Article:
2023 St. Paul budget to help Rondo neighborhood residents displaced by I-94
A new beginning and fresh hope in St. Paul’s Rondo neighborhood following the St. Paul City Council passing the 2023 budget this week that includes money for a special inheritance fund for the Rondo coummunity.
April Lucas says she’s excited about a new program designed for former residents and their descendants.
“My brothers live here, my father lived here, I grew up here,” said Lucas, who now lives in South St. Paul with her five-year-old daughter Kyla Monae.
Lucas met with 5 EYEWITNESS NEWS reporter Rich Reeve outside the Central Avenue home where she grew up.
Now, she’s making plans to move back to Rondo.
“I finally feel there’s an opportunity for me to come back home,” Lucas says. “Own a home here, right next to my grandfather’s home, where we still own this home.”
Lucas says that optimism follows the approval of the new St. Paul budget that includes a $2 million inheritance fund to assist those who lost property during the construction of I-94 during the 1950s and 1960s.
“I think it’s a good foot forward, and I’m grateful,” notes Mikeya Griffin, the executive director of the non-profit Rondo Community Land Trust.
She has high hopes the fund will encourage people to reinvest in the neighborhood.
“It’s a forgivable loan for housing repair and for down payment assistance to purchase a home in the Rondo community,” Griffin explains.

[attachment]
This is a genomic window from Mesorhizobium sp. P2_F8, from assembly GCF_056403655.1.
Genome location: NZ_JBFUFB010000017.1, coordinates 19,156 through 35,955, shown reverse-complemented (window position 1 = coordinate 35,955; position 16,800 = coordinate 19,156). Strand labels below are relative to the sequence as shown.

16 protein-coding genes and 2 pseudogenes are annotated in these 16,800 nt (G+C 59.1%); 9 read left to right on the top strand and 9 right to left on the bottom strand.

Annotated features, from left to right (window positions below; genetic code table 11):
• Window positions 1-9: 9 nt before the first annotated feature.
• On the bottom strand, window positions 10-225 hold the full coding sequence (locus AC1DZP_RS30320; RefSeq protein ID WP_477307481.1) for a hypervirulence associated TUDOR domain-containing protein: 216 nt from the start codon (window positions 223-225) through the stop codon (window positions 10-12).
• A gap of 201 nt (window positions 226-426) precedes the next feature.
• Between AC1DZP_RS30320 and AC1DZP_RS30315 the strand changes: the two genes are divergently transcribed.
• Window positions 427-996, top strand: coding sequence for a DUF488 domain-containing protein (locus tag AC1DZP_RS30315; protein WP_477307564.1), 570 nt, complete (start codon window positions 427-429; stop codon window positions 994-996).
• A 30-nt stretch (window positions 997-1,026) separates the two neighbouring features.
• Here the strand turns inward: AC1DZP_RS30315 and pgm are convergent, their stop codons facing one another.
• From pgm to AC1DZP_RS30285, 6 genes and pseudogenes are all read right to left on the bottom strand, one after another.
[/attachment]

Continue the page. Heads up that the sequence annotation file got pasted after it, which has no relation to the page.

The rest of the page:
The fund would provide up to $100,000 in fully forgivable loans for low-income former Rondo residents and their descendants.
The money could be used in any neighborhood in St. Paul.
Residents who decide to remain in Rondo would receive an additional $10,000.
“I’m all for that. Anything that’s going to help the viability of the Rondo community,” says David Ellis, the founder of the High School for Recording Arts in St. Paul.
“Making a pathway for affordable housing for people who historically and generationally have been involved in this community, is a great initiative.”
Ellis, who grew up in Rondo, says he was just a kid a few years after the construction of the interstate was started in 1956, and cut the neighborhood in two.
The core of Rondo was demolished, and hundreds of families were displaced.
“The stories go on and on about the businesses that were destroyed, and so many houses, I can’t even remember the number,” Ellis says.
5 EYEWITNESS NEWS first spoke with St. Paul Mayor Melvin Carter about his idea for an inheritance fund in September.
“There are 700 families that lost their homes,” he said at the time. “Folks who lost their businesses, folks who lost real estate, whose family inheritance was gutted.”
Carter says the freeway project devastated a thriving, active black community.
A loss, the mayor says, of $157 million in home or commercial equity.
“We’ve apologized, but our apologies won’t replace that wealth,” Carter declared. “They won’t replace those family inheritances that were taken.”
The mayor says he’s unaware of any other program like the inheritance fund.
He calls it ‘an ambitious solution to a familiar problem.’
A spokesperson says the mayor has not signed the budget yet.
The mayor’s office says roughly forty homeowners could potentially benefit from the fund.
There’s no word yet exactly how people will document their ties to Rondo.
For her part, Lucas says she plans to apply for the program, move back to Rondo with her daughter, and begin new memories.
“I can tell her the stories of how myself and her father went to school at this very school, Maxfield,” she smiles. “Just enjoy all those memories with all five of my children, but with my five-year-old, especially, it’d be great.”